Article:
Kansas Snapshots by Gloria Freeland - July 1, 2011
Last Sunday, I threw away a pair of black sandals that were at least 15 years old. The leather on the inside was so worn, it looked gray, and a piece on top had started to curl. The shoes had stretched so much that they no longer stayed on my feet.
While I didn't feel guilty getting rid of them, it wasn't easy. In fact, it's not easy for me to dispose of many things - even those that have outworn their usefulness. I was raised on a farm by parents who taught me frugality. They had learned the lessons of thriftiness as children of the Depression.
But even a noble trait like thriftiness can be carried to extremes.
A good example is our "quillo" - a small quilted blanket that can be folded into a pillow. Rita, my late mother-in-law who died in 1997, gave it to us. On many cold winter nights, it was a handy cover for anyone watching TV. But its faded outside and protruding batting were a silent testimonial to its heavy use over the years.
Then a voice told me, "Gloria, I'm going to kick your rear if you don't throw that away."
I could have sworn it was Rita's voice. She was NOT one to keep items that had seen better days, even though she also lived through the Depression and might have had an even harder life than my folks had.
Still, I couldn't quite bear to put it in the trash, so I gave it, along with old towels and sheets, to the animal shelter.
Now that I was in the mood, I decided I'd better keep moving before I was again overtaken by the urge to keep everything with even a smidgen of usefulness. My closet was my next target because some clothes had hung there for a couple of decades. Youngest daughter Katie, who has been my "fashion consultant" for several years, joined me on my mission.
I pulled out a jacket and held it up for her to inspect.
Katie shook her head and said, "Picture this: you're a guest on 'Sesame Street' back in the '90s and your hair is permed and fat. That's the jacket you'd be wearing."
I laughed, folded the jacket and put it in a trash bag.
Then I brought out a sweater.
"Okay, now that's like the sweater Neal on 'The Santa Clause' was wearing," she said. "That's the sweater Tim Allen made fun of."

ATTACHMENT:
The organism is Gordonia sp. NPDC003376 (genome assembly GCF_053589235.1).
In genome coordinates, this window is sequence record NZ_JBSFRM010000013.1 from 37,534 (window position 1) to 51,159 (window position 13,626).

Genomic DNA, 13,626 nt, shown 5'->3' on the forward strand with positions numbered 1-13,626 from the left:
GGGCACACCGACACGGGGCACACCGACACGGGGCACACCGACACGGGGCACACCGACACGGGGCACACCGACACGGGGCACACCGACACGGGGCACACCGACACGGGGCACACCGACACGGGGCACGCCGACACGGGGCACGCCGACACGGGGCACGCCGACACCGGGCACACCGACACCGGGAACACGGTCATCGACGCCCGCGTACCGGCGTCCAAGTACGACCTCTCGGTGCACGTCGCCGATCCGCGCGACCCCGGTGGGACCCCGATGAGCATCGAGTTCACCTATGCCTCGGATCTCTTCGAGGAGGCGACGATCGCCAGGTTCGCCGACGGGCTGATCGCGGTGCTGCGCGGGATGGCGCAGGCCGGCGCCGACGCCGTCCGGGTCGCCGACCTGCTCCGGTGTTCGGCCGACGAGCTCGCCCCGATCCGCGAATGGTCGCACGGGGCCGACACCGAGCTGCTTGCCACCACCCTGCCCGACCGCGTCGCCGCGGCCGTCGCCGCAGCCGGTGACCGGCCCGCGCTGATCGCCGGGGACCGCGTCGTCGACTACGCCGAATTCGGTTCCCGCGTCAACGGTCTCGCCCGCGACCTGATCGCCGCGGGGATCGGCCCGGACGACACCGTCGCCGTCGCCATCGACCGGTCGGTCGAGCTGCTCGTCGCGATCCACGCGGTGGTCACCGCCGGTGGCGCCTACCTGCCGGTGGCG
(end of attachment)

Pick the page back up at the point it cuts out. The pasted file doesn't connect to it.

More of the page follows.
Another item into the bag!
And so it went. Shirts, skirts, dresses, pants. Into the bag they went. Before long, two bags were full. They'll probably go to the Salvation Army.
The next objective was oldest daughter Mariya's room. I call it that despite the fact that she moved out in 2004 when she began college. Mariya seems to have a perfectly chosen place for everything and so can pack an unusually large number of things into a very small space. So while she took a large number of items with her when she moved, enough remained that I think most people would have guessed she was still living with us.
Neither she nor I had ever really gone through her stuff and she balked when I told her I wanted her to decide what to keep and what to get rid of.
"You've moved on with your life," I told her. "Now it's time for me to move on with mine."
She relented! And once the three of us got into it, she seemed to genuinely enjoy weeding the garden of her childhood. Soon stuffed animals, books, CDs, tapes and DVDs, Green Bay Packers paraphernalia, high school lecture notes and other miscellaneous junk filled several boxes and bags. All will be given away, recycled or sold at a garage sale.
Our work even inspired husband Art. He went through a bunch of his things and gained a whole dresser drawer.
While this "spring cleaning" had slipped into summer, I think the de-cluttering bug had really bit me in mid-April. That was when I had arranged to have some dead pine trees removed from our property. Although they had for many years provided a nice privacy "fence" between us and our neighbors, their brown droopy branches had become an eyesore. While the workers were at it, I had them prune the pin oak, redbud and ash trees in our yard and some elms that had been damaged by winter ice storms and summer wind storms in recent years.
The change in our yard and the appearance of the remaining trees at first seemed strange. But I quickly grew to like it. Two months later, the remaining trees are even leafier than before.
But even more strange is that I somehow feel as if a weight has been lifted from me - as if I can breathe easier. I experienced those same feelings when I finished with my closet and Mariya's room.
Maybe there is a larger lesson here than just gaining a drawer or some space at the back of a closet. Perhaps what we all need from time to time is to do a little pruning - to take a fresh look at our life and see what is really working for us and what is just cluttering it up. Then we can remove the deadwood and, like the trees, begin to grow again.
Left: Mariya, holding the numberless clock, and sister Katie de-clutter Mariya's room;
right: one of the tree-service workers climbs a tree to remove storm-damaged branches.